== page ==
Trump's runner-up in early national polling, Ben Carson, wants to not just "secure" but "seal" the border. And not just the one with Mexico: "the northern border, the Pacific border, the Atlantic border, every border." Carson also wants to use drones against illegals, and end the 14th Amendment's scourge of "anchor babies," a policy goal shared by his fellow GOP competitors Ted Cruz, Scott Walker, Rand Paul, Rick Santorum, Lindsey Graham, and Bobby Jindal, at minimum.

How did the GOP progress (or regress, depending on your point of view) over four decades from a party whose two leading candidates—important 20th century political figures both—were immigration enthusiasts who opposed fences and praised illegal immigrants, to one whose two leading candidates (political novices both) deride illegals, seek massive walls, and wish to cut back on legal immigration as well?

One of Glenn's finest works. ||| BeckBeckRestrictionists will tell you that, well, times have changed, thanks in no small part to Reagan's 1986 amnesty, which was supposed to curtail illegal immigration but instead goosed it, leading to record numbers of immigrants legal and illegal alike. Immigration advocates will counter that times have indeed changed—but for the better, especially in Mexico, which is no longer sending migrants northward at anywhere near the same rates, in part because of increasing prosperity and lowered birth rates there.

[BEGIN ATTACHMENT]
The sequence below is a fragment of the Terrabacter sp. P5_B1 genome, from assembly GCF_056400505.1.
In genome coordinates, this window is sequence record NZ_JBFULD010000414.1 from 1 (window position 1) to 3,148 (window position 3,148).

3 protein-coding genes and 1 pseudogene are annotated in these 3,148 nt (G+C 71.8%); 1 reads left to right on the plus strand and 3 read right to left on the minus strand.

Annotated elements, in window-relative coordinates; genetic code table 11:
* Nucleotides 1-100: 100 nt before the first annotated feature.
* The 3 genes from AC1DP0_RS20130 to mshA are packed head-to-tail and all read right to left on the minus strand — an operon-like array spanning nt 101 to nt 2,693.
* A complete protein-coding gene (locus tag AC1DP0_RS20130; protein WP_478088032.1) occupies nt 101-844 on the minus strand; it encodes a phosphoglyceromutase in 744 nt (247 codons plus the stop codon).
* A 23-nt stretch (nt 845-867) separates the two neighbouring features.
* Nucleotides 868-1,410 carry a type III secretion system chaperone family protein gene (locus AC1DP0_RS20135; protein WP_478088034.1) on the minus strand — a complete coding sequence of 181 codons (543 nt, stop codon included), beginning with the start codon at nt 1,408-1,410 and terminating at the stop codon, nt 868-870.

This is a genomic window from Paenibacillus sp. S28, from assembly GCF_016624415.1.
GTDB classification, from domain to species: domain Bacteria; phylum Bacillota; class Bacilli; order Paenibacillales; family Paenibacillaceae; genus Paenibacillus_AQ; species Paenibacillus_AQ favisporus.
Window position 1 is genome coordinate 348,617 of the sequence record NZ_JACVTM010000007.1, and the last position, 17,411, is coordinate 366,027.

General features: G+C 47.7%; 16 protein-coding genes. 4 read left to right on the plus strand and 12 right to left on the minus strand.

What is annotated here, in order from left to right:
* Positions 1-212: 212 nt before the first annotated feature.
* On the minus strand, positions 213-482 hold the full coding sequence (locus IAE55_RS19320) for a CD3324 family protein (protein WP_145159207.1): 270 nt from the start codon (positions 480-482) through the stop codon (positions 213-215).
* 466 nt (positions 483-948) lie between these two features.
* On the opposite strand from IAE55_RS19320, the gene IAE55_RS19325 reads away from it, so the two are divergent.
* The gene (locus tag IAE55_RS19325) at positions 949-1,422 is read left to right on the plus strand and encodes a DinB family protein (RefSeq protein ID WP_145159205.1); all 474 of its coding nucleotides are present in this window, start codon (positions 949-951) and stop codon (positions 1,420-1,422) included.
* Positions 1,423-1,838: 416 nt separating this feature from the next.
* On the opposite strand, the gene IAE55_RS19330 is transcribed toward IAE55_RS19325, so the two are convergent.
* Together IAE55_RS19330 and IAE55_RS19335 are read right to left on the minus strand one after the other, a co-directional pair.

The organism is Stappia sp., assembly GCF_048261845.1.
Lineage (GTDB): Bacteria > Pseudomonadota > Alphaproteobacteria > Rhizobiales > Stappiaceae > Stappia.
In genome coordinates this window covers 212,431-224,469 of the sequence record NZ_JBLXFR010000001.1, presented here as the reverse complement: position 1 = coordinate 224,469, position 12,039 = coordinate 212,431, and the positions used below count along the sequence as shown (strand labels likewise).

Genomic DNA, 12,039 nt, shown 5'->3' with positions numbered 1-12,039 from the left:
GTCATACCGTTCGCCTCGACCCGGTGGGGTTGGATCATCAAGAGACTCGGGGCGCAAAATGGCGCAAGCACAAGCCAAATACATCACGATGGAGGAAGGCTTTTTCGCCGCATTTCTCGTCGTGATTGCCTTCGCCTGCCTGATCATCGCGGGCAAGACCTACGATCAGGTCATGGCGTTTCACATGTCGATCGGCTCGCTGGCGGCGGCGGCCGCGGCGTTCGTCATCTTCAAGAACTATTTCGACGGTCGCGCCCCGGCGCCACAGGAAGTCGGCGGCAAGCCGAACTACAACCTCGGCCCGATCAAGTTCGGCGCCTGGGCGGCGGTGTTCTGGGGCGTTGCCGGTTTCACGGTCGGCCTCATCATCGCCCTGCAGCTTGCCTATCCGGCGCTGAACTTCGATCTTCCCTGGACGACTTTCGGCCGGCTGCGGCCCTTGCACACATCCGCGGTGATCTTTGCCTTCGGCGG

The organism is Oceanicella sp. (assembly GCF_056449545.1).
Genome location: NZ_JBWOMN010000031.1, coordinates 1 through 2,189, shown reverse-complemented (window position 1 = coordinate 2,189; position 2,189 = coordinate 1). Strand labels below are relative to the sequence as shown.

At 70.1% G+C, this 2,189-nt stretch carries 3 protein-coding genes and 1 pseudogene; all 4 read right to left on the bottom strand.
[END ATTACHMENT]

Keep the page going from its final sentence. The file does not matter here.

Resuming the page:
Because immigration policy is actually difficult, involving massive components that are complex on their own (how many legal visas should be issued and in what category decided by whom; what to do about the existing population of illegals both in terms of overall status and day-to-day interactions with the state; how to deal with official and unofficial points of entry; and how to handle any of these issues without overly intruding on the rights of U.S. citizens), and because lawmakers and activists have for a decade made the foolish bet that these issues can only be dealt with comprehensively, in the same package; the unsatisfying status quo lumbers on, fueling suspicions that out-of-touch elites actually like it that way.